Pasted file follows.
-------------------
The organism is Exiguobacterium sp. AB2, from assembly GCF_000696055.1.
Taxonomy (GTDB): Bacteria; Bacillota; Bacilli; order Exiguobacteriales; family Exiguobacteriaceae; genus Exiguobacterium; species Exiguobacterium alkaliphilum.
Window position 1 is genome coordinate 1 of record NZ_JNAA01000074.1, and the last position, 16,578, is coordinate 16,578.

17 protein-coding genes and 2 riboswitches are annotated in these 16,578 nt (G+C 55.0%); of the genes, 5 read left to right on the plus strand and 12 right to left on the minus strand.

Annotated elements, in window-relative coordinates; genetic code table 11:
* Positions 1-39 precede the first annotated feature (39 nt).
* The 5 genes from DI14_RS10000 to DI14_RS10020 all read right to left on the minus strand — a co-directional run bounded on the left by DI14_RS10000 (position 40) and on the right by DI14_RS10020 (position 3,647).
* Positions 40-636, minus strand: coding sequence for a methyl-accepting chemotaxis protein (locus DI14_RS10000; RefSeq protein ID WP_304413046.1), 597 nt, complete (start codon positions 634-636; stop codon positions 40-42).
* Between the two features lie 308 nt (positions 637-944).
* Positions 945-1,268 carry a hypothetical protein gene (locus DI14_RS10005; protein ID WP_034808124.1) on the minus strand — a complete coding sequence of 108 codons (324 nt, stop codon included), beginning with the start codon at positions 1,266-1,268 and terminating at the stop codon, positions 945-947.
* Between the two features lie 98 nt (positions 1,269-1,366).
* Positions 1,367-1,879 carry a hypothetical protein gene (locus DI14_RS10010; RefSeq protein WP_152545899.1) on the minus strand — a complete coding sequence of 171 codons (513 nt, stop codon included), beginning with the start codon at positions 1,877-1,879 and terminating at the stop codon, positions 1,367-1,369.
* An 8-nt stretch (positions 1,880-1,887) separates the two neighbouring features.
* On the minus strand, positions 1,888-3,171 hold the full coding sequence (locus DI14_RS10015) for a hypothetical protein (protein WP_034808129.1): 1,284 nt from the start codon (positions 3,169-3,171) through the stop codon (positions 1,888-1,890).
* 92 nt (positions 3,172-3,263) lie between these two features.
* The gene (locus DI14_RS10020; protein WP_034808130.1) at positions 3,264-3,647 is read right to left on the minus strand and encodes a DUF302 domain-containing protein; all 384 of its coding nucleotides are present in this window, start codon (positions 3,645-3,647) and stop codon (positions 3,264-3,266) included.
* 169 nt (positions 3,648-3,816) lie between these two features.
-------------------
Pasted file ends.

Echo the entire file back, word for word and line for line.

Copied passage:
The organism is Exiguobacterium sp. AB2, from assembly GCF_000696055.1.
Taxonomy (GTDB): Bacteria; Bacillota; Bacilli; order Exiguobacteriales; family Exiguobacteriaceae; genus Exiguobacterium; species Exiguobacterium alkaliphilum.
Window position 1 is genome coordinate 1 of record NZ_JNAA01000074.1, and the last position, 16,578, is coordinate 16,578.

17 protein-coding genes and 2 riboswitches are annotated in these 16,578 nt (G+C 55.0%); of the genes, 5 read left to right on the plus strand and 12 right to left on the minus strand.

Annotated elements, in window-relative coordinates; genetic code table 11:
* Positions 1-39 precede the first annotated feature (39 nt).
* The 5 genes from DI14_RS10000 to DI14_RS10020 all read right to left on the minus strand — a co-directional run bounded on the left by DI14_RS10000 (position 40) and on the right by DI14_RS10020 (position 3,647).
* Positions 40-636, minus strand: coding sequence for a methyl-accepting chemotaxis protein (locus DI14_RS10000; RefSeq protein ID WP_304413046.1), 597 nt, complete (start codon positions 634-636; stop codon positions 40-42).
* Between the two features lie 308 nt (positions 637-944).
* Positions 945-1,268 carry a hypothetical protein gene (locus DI14_RS10005; protein ID WP_034808124.1) on the minus strand — a complete coding sequence of 108 codons (324 nt, stop codon included), beginning with the start codon at positions 1,266-1,268 and terminating at the stop codon, positions 945-947.
* Between the two features lie 98 nt (positions 1,269-1,366).
* Positions 1,367-1,879 carry a hypothetical protein gene (locus DI14_RS10010; RefSeq protein WP_152545899.1) on the minus strand — a complete coding sequence of 171 codons (513 nt, stop codon included), beginning with the start codon at positions 1,877-1,879 and terminating at the stop codon, positions 1,367-1,369.
* An 8-nt stretch (positions 1,880-1,887) separates the two neighbouring features.
* On the minus strand, positions 1,888-3,171 hold the full coding sequence (locus DI14_RS10015) for a hypothetical protein (protein WP_034808129.1): 1,284 nt from the start codon (positions 3,169-3,171) through the stop codon (positions 1,888-1,890).
* 92 nt (positions 3,172-3,263) lie between these two features.
* The gene (locus DI14_RS10020; protein WP_034808130.1) at positions 3,264-3,647 is read right to left on the minus strand and encodes a DUF302 domain-containing protein; all 384 of its coding nucleotides are present in this window, start codon (positions 3,645-3,647) and stop codon (positions 3,264-3,266) included.
* 169 nt (positions 3,648-3,816) lie between these two features.